Nearly all of the cases applying Pro-Snax have involved compensation of debtor’s counsel in a chapter 11 case. However, the statute being interpreted, 11 U.S.C. §330(a), also applies to compensation of a chapter 11 trustee, an ombudsman, an examiner and counsel for a trustee. If the identifiable, tangible material benefit standard is part of the statute, then it must apply to these parties as well. How exactly does an examiner benefit the estate? If an examiner is appointed to investigate the debtor’s transactions with insiders and concludes that no wrongdoing occurred, should compensation be denied on the basis that no benefit was received? If trustee’s counsel investigates 100 potential preference actions, chooses to pursue ten and is successful on five, should compensation be limited to the time spent on the five successful actions or should compensation be allowed for the entire project on the theory that it was necessary to wade through 95 potential claims to find the five meritorious ones?

The second Pro-Snax holding is difficult to reconcile with the statute it sought to interpret. Perhaps the Fifth Circuit was reacting to the specific facts before it and would not apply the same standard to a consumer privacy ombudsman (a position which did not exist at the time of the opinion) or an examiner. It also may be that the Fifth Circuit, like Judge Monroe, would find an exception for “mandatory” services which would mitigate the potential harshness of its ruling. In the alternative, all professionals employed by bankruptcy estates may find themselves under a one-sided contingent fee arrangement[23] and should negotiate their fees accordingly.

[1] 125 F.3d 414 (5th Cir. 1998).
[2] Lamie v. United States Trustee, 540 U.S. 526, 124 S.Ct. 1023, 157 L.Ed.2d 1024 (2004).
[3] 157 F.3d at 426.
[4] Id.
[5] Id.
[6] Id.
[7] 11 U.S.C. §330(a)(4)(A).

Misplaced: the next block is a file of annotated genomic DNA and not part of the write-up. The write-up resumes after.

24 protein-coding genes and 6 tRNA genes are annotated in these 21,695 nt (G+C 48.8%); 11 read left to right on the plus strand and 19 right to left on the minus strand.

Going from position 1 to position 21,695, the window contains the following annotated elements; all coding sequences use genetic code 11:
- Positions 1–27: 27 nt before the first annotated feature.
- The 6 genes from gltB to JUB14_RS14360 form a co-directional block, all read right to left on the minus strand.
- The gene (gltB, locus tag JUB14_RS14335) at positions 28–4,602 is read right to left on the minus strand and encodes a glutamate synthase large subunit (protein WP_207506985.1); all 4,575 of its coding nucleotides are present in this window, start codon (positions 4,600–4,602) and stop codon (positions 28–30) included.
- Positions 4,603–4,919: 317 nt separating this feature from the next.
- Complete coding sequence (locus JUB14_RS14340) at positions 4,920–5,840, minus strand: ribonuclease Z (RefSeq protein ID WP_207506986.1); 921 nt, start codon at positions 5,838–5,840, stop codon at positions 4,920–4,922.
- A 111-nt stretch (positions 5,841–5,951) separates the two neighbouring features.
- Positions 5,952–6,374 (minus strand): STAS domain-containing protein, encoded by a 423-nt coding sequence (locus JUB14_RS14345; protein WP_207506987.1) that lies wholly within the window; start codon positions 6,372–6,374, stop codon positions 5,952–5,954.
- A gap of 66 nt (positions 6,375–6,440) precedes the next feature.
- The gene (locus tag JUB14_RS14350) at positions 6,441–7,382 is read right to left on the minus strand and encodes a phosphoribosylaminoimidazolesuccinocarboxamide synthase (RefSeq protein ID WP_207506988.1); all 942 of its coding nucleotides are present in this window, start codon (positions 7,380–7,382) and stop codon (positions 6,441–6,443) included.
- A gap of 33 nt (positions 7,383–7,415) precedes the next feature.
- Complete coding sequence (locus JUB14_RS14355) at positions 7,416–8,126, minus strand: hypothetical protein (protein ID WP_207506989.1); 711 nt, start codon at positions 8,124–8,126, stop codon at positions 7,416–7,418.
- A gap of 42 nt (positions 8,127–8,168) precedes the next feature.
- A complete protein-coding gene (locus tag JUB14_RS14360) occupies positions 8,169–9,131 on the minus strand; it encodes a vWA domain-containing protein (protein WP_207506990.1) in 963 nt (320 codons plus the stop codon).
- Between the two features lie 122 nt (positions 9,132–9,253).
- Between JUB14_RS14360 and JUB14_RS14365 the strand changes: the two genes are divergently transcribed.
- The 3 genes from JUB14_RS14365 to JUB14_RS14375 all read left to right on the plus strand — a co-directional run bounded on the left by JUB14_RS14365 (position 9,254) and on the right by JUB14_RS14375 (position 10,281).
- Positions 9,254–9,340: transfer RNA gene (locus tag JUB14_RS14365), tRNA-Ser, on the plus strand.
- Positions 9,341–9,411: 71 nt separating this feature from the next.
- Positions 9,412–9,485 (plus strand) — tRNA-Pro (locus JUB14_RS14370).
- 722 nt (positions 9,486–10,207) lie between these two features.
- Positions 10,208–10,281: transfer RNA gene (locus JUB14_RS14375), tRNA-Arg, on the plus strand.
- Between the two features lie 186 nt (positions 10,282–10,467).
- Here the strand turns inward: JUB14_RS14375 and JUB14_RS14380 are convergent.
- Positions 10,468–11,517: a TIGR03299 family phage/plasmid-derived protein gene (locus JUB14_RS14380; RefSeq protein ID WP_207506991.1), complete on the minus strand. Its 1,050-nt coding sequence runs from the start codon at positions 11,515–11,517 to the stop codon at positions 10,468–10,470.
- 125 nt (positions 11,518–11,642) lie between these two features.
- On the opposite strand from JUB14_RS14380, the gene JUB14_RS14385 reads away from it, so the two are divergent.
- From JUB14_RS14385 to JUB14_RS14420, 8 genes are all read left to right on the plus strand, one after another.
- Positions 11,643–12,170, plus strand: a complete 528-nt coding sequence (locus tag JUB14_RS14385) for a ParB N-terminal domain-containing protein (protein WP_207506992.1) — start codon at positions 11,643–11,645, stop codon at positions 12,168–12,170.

[8] 11 U.S.C. §330(a)(3)(C).
[9] In re Ames Department Stores, Inc., 76 F.3d 66 (2nd Cir. 1996)(while this opinion pre-dates Pro-Snax, it adopts the position rejected by the Fifth Circuit); In re Mednet, 251 B.R. 103 (9th Cir. BAP 2000).
[10] In re Condit, 2003 Bankr. LEXIS 601 (Bankr. N.D. Tex. 2003); In re Needham, 279 B.R. 519 (Bankr. W.D. La. 2001).
[11] In re Evans Weaver, 336 B.R. 115 (Bankr. W.D. Tex. 2005).
[12] In re Evans Weaver, 336 B.R. at 118.
[13] Representation of an individual chapter 11 debtor requires counsel to represent a single individual who is both the individual debtor and the representative of the estate. Some matters, such as exemption disputes, place counsel in a conflict between duties to the debtor and to the estate. Other areas, such as objections to discharge and determination of dischargeability, benefit the debtor without affecting the estate. The state disciplinary rules require counsel to sealously represent both interests. This is less of a problem in chapter 12 and 13 cases because the statute allows compensation for services reasonably benefiting the debtor. 11 U.S.C. §330(a)(4)(B).
[14] “Applicant Borsheim argues that Pro-Snax is at odds with the statute and misinterprets it since the statute plainly authorizes fees ‘for actual, necessary services” (citation omitted) as well as services that are ‘reasonably likely to benefit the debtor’s estate.” (citation omitted). Even if such be true, this Court is constrained to follow the 5th Circuit’s interpretation.” 336 B.R. at 119.
[15] The Local Rules of the Western District require that fee applications contain a description of the categories of services rendered stating the nature and purpose of each category and the results obtained. W. D. Tex. Local Bankr. R. 2016(a)(1).
[16] 11 U.S.C. §330(a)(4)(A)(ii)(II).
[17] In re Evans Weaver, 336 B.R. at 122.
[18] The Condit court approached this area somewhat differently, finding that items such as preparation of schedules and attendance at the first meeting of creditors “inures to the estate’s benefit” and “may confer an actual benefit on the estate” and were therefore compensable. In re Condit, at 8.
[19] “(I)t is mandatory that counsel should spend some time investigating whether property of the estate has value. He should not be required to simply roll over.” 336 B.R. at 123.
[20] 11 U.S.C. §1115.
[21] Other courts have fudged on this issue and have allowed partial compensation for unsuccessful attempts to propose a plan. In re Condit, supra (50% of requested fees allowed); In re Needham, supra (20 hours out of 98.25 allowed).
[22] In contrast, the court allowed fees for resisting a motion to appoint trustee which was “wholly without merit.” It is unclear whether this was allowed as a mandatory item or whether preventing something bad from happening counts as an identifiable, tangible and material benefit.
[23] A one-sided contingent fee arrangement is one where the hourly rate is paid if counsel is successful and no compensation is paid if counsel is unsuccessful. It lacks the upside potential of a traditional contingent fee contract.